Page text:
The rankings determined under paragraph (b) shall be considered by, but are not binding on, the selecting official. Nothing in this Article prohibits the selecting official from receiving or considering other information or analyses regarding the qualifications of candidates. Although under Articles 5-9 and 5-15 rankings and areas of consideration determine the order in which lists of candidates are presented to the selecting official, rankings do not prohibit the selecting official from receiving any candidate list. After considering the Area 1 candidates and preparing a written reasonable justification for going forward to consider the Area 2 candidates–-including statement of the area or areas in which each Area 1 candidate could improve–-the selecting official may receive the list of Area 2 candidates. At any point in the process of considering candidates, the selecting official may make a selection. The candidate selected may be a candidate whom the official had considered during an earlier phase of the consideration process. If an Area 1 candidate is selected after Area 2 candidates have been considered, the selecting official shall submit to the HRO (Human Resources Office) a written statement of reasons addressing, and making any changes deemed appropriate to, the reasonable justification previously written concerning the candidate.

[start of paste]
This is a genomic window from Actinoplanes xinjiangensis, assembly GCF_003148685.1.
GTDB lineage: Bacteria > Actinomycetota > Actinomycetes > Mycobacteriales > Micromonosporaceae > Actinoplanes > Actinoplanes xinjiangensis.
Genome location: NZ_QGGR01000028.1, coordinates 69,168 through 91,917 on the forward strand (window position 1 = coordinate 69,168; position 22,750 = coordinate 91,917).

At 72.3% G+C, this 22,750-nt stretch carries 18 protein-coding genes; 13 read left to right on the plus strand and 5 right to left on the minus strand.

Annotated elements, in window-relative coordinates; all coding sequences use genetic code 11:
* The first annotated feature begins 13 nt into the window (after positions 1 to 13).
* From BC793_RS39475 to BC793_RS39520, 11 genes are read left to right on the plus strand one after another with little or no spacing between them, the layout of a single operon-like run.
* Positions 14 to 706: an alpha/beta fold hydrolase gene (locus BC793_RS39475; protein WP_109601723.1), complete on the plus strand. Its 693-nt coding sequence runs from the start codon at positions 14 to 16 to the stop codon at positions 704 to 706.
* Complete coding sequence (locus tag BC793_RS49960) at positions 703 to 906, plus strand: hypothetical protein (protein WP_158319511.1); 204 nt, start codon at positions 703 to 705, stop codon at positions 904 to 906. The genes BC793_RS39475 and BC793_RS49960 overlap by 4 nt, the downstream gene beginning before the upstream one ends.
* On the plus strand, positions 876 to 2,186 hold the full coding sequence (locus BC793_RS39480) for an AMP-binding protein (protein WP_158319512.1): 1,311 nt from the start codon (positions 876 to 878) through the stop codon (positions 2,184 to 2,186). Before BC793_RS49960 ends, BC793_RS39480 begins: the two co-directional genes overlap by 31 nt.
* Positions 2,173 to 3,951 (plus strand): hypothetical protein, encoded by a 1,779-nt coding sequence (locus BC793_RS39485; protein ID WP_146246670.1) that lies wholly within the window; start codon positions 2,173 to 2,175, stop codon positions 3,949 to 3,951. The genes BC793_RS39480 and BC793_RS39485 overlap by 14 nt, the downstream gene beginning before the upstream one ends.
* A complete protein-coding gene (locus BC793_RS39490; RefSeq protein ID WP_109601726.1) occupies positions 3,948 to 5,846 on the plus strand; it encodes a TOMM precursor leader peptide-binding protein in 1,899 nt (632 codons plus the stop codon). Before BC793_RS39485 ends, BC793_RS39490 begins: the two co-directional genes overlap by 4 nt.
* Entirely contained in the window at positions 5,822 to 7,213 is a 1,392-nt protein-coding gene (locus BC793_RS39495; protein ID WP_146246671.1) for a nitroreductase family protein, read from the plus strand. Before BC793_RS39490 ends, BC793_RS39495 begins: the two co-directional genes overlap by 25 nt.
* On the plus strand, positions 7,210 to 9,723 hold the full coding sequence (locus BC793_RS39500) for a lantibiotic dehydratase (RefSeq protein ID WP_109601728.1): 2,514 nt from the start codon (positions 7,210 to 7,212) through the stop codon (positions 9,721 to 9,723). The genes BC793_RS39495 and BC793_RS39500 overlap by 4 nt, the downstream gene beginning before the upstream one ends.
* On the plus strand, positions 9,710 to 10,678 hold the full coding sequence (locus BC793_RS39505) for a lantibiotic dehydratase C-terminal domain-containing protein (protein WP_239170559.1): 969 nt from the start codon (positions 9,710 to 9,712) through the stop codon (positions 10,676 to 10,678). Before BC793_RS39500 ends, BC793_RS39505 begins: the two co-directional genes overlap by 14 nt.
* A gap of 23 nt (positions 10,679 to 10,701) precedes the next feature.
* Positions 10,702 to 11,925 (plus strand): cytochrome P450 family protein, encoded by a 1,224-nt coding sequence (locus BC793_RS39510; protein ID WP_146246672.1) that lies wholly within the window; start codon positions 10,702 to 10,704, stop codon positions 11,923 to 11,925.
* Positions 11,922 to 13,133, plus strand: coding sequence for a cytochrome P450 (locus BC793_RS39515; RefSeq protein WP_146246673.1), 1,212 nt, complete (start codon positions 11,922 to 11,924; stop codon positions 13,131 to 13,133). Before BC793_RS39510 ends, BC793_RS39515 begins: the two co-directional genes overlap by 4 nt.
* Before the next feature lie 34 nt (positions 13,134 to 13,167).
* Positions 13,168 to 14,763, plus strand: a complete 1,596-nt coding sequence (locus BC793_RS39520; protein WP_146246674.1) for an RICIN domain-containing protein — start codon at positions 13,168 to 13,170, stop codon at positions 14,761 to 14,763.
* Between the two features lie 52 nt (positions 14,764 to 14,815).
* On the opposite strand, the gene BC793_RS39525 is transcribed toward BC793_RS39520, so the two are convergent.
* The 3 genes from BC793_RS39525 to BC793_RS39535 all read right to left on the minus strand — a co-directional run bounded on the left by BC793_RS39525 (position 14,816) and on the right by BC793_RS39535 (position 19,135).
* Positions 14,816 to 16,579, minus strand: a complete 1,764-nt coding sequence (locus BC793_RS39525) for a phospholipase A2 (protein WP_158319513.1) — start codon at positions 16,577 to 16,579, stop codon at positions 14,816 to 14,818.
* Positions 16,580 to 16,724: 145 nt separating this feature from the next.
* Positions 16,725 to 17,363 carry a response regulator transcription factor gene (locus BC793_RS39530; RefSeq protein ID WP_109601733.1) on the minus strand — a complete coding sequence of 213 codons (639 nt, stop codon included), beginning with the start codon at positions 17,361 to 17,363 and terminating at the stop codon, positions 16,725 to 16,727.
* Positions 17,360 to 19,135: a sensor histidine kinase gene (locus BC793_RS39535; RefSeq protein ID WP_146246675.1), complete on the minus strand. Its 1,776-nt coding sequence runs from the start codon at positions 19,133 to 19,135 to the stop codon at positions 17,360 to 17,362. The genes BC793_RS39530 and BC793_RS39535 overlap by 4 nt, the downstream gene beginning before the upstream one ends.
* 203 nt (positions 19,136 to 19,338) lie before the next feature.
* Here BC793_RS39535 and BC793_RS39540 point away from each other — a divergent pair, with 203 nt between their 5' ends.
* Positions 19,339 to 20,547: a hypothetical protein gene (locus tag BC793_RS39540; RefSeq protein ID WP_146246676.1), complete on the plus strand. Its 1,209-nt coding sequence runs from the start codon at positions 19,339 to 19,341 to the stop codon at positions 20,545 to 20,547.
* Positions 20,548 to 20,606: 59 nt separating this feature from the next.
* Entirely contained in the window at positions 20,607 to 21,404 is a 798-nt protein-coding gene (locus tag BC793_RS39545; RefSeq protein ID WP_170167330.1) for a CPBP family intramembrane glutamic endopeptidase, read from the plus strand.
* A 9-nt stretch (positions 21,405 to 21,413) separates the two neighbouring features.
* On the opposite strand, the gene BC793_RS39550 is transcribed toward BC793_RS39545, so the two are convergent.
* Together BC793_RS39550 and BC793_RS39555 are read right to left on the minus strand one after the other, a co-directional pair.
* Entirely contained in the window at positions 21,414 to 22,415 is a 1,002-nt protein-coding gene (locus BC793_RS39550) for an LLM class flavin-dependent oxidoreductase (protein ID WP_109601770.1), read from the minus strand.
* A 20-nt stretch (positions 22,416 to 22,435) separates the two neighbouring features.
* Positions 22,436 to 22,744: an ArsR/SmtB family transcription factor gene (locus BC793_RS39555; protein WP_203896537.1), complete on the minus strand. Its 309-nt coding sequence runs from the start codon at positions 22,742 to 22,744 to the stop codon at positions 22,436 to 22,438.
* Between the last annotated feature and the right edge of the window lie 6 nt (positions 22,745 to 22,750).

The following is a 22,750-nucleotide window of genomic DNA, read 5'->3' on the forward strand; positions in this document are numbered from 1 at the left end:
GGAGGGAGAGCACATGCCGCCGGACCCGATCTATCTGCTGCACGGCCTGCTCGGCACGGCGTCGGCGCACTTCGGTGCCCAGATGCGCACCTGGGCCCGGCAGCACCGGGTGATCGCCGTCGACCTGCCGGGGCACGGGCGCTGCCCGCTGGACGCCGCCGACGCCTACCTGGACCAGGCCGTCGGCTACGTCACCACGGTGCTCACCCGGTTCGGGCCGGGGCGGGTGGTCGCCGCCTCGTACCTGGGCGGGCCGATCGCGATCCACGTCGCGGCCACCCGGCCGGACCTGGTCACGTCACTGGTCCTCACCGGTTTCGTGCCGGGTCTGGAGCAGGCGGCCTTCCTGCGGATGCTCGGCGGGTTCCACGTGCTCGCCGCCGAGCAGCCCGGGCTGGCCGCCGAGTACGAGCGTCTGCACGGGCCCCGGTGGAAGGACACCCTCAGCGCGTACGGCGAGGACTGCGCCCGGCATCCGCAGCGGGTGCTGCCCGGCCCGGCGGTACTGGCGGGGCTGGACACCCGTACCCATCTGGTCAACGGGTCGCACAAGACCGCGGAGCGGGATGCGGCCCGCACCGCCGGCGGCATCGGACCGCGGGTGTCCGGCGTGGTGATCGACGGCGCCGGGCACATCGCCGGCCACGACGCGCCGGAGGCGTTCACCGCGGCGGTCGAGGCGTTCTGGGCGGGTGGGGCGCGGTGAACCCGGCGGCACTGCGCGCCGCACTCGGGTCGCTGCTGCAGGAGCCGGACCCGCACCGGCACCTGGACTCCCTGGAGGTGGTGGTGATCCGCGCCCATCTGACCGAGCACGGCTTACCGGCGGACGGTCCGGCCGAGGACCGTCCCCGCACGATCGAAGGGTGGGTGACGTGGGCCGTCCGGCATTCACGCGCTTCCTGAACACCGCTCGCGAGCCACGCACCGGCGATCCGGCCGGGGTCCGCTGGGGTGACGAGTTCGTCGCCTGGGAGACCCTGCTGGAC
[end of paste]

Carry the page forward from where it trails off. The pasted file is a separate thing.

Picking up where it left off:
The proposal would add two procedural requirements to the selection process that are intended to ensure "rational, meaningful priority consideration of bargaining-unit applicants." The parties already have agreed in Section 5-16(b) that the selecting official, after interviewing the Area 1 candidates, must "provide written reasonable justification" for the forwarding of Area 2 candidates for consideration. The Union’s proposal merely would define what is to be included as part of the selecting official’s "reasonable justification." Wording that would require the selecting official to state in writing the areas where a non-selected Area 1 candidate could improve is merely incidental to a meaningful consideration of the bargaining-unit candidate. Moreover, it is neither onerous nor administratively burdensome on the selecting official because the written assessment could be accomplished just after the candidate has been interviewed when the matter would be fresh in the recollection of the selecting official.